Since leaving the Huffington Post in 2016, Huffington has moved into the next stage of her transformation: growing her new venture, Thrive Global, a wellness business that emphasizes the importance of work/life balance. After having her own wake-up call in 2007 when she fainted from exhaustion after a long streak of working 18-hour days, Huffington wanted to help people learn to prioritize their health and wellbeing. “My passion is to help people live lives with less stress,” she told CNBC.

In an interview with Quartz, Huffington spoke about why she wants to end “the macho culture of burnout,” the difference between making it happen and letting it happen, and the 37 rejection letters she received when trying to sell her second book.


1.  What’s your big idea that other people aren’t thinking about or wouldn’t agree with? Why is it so important?

It’s that the way we’re working isn’t working. Too much of the world still believes that burnout is just the price we have to pay for success. But all the recent science shows that when we prioritize our well­-being, our productivity actually goes up. Our world is increasingly data-­driven, but our work culture is lagging behind the clear data on what really makes us productive, healthy, and happy.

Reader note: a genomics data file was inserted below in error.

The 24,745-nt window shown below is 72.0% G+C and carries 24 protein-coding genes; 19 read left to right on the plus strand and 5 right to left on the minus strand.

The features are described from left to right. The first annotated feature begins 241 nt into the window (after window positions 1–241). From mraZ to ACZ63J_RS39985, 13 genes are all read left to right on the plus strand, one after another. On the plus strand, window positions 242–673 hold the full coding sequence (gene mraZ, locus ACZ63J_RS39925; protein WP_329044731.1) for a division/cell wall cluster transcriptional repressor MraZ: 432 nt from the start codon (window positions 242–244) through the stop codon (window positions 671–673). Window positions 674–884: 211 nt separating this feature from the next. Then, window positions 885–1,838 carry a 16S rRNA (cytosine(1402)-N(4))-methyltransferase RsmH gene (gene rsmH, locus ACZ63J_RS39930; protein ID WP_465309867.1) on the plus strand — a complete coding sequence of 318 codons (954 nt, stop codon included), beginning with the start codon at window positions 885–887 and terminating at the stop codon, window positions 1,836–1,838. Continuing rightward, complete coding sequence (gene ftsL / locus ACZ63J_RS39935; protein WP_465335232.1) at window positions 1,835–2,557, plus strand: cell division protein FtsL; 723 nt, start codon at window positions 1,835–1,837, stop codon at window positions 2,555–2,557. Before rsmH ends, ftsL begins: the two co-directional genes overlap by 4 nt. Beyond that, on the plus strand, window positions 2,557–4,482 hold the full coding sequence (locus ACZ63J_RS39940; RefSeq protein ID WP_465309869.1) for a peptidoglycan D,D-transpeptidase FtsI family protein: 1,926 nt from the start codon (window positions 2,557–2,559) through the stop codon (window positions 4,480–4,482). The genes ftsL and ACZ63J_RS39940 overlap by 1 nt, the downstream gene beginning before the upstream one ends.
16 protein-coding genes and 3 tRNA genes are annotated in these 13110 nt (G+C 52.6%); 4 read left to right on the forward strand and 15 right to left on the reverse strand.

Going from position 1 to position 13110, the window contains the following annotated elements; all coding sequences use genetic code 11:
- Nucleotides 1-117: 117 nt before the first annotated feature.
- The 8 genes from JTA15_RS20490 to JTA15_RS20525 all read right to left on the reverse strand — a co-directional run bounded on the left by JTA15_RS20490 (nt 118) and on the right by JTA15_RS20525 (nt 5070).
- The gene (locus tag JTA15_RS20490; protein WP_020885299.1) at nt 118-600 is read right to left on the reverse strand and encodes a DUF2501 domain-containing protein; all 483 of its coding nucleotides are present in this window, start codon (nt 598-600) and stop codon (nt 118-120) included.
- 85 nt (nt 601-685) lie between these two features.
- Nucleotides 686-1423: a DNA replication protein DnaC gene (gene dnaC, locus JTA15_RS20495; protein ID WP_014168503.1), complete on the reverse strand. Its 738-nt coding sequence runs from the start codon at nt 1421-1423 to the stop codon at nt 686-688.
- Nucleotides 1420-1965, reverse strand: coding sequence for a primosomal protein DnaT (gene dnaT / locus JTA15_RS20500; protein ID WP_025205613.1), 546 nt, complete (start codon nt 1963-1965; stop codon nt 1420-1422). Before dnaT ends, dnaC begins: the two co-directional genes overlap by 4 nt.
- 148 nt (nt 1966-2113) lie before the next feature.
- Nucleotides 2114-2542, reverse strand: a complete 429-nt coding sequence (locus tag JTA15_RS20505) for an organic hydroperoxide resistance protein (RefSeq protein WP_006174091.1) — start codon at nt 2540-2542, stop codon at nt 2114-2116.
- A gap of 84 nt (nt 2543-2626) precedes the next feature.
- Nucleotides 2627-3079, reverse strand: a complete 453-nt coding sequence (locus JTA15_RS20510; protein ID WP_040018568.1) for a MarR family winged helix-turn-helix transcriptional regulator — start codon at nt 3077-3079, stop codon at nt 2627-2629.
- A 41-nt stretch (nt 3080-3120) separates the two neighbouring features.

2. What behavior or personality trait do you most attribute to your success?

Not being afraid to fail. One of my mother’s favorite sayings was that failure isn’t the opposite of success, but a stepping stone to success. And failure is so important to success, both because it’s inevitable and because if we accept that, we can learn the right lessons quickly and course correct.



“Long hours and overwork are taken as proxies for commitment and dedication.”
3. If you could make one change to help women at work, what would it be?

To end the macho culture of burnout and “being always on,” in which long hours and overwork are taken as proxies for commitment and dedication. Despite all the stay­-at-­home dads and the advances in shared parenting, working women are still doing the lion’s share of the work of keeping up the household. This becomes a backdoor way of excluding women—or at least making it harder for them to advance, especially because women internalize stress more. In fact, women in stressful jobs have a 40% higher risk of heart disease.


4. At the start of your career, what do you wish you had known? What, if anything, do you wish you had not believed?